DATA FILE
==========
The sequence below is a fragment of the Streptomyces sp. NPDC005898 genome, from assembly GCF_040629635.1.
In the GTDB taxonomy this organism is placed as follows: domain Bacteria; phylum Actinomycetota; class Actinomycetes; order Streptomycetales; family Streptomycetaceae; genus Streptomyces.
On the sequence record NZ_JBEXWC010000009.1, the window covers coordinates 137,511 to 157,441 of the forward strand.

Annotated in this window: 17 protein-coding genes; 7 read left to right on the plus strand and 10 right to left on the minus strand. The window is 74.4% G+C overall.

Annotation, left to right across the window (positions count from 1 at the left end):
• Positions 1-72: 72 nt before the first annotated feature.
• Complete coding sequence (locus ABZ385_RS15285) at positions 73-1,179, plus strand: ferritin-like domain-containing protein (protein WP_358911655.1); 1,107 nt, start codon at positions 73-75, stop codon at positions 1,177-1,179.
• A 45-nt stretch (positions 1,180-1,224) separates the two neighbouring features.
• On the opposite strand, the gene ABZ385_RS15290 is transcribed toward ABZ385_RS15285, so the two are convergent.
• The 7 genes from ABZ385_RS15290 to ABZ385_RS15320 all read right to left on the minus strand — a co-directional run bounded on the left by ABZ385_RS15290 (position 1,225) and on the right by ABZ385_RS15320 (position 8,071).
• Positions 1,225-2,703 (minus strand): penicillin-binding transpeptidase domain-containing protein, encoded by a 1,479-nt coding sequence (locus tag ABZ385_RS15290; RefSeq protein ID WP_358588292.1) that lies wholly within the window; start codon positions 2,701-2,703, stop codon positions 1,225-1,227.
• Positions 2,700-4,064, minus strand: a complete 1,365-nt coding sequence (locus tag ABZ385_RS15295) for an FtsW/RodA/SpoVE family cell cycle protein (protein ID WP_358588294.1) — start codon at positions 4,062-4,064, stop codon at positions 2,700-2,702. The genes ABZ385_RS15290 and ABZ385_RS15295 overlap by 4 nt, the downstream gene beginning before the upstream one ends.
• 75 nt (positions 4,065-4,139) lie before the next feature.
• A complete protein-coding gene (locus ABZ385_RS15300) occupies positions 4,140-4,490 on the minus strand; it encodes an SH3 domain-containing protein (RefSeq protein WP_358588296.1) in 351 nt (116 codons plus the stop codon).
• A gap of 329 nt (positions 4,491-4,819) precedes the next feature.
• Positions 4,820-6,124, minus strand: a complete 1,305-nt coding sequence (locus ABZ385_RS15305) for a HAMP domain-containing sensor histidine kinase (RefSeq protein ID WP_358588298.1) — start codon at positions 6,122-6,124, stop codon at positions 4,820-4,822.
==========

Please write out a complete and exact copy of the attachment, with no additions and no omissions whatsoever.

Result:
The sequence below is a fragment of the Streptomyces sp. NPDC005898 genome, from assembly GCF_040629635.1.
In the GTDB taxonomy this organism is placed as follows: domain Bacteria; phylum Actinomycetota; class Actinomycetes; order Streptomycetales; family Streptomycetaceae; genus Streptomyces.
On the sequence record NZ_JBEXWC010000009.1, the window covers coordinates 137,511 to 157,441 of the forward strand.

Annotated in this window: 17 protein-coding genes; 7 read left to right on the plus strand and 10 right to left on the minus strand. The window is 74.4% G+C overall.

Annotation, left to right across the window (positions count from 1 at the left end):
• Positions 1-72: 72 nt before the first annotated feature.
• Complete coding sequence (locus ABZ385_RS15285) at positions 73-1,179, plus strand: ferritin-like domain-containing protein (protein WP_358911655.1); 1,107 nt, start codon at positions 73-75, stop codon at positions 1,177-1,179.
• A 45-nt stretch (positions 1,180-1,224) separates the two neighbouring features.
• On the opposite strand, the gene ABZ385_RS15290 is transcribed toward ABZ385_RS15285, so the two are convergent.
• The 7 genes from ABZ385_RS15290 to ABZ385_RS15320 all read right to left on the minus strand — a co-directional run bounded on the left by ABZ385_RS15290 (position 1,225) and on the right by ABZ385_RS15320 (position 8,071).
• Positions 1,225-2,703 (minus strand): penicillin-binding transpeptidase domain-containing protein, encoded by a 1,479-nt coding sequence (locus tag ABZ385_RS15290; RefSeq protein ID WP_358588292.1) that lies wholly within the window; start codon positions 2,701-2,703, stop codon positions 1,225-1,227.
• Positions 2,700-4,064, minus strand: a complete 1,365-nt coding sequence (locus tag ABZ385_RS15295) for an FtsW/RodA/SpoVE family cell cycle protein (protein ID WP_358588294.1) — start codon at positions 4,062-4,064, stop codon at positions 2,700-2,702. The genes ABZ385_RS15290 and ABZ385_RS15295 overlap by 4 nt, the downstream gene beginning before the upstream one ends.
• 75 nt (positions 4,065-4,139) lie before the next feature.
• A complete protein-coding gene (locus ABZ385_RS15300) occupies positions 4,140-4,490 on the minus strand; it encodes an SH3 domain-containing protein (RefSeq protein WP_358588296.1) in 351 nt (116 codons plus the stop codon).
• A gap of 329 nt (positions 4,491-4,819) precedes the next feature.
• Positions 4,820-6,124, minus strand: a complete 1,305-nt coding sequence (locus ABZ385_RS15305) for a HAMP domain-containing sensor histidine kinase (RefSeq protein ID WP_358588298.1) — start codon at positions 6,122-6,124, stop codon at positions 4,820-4,822.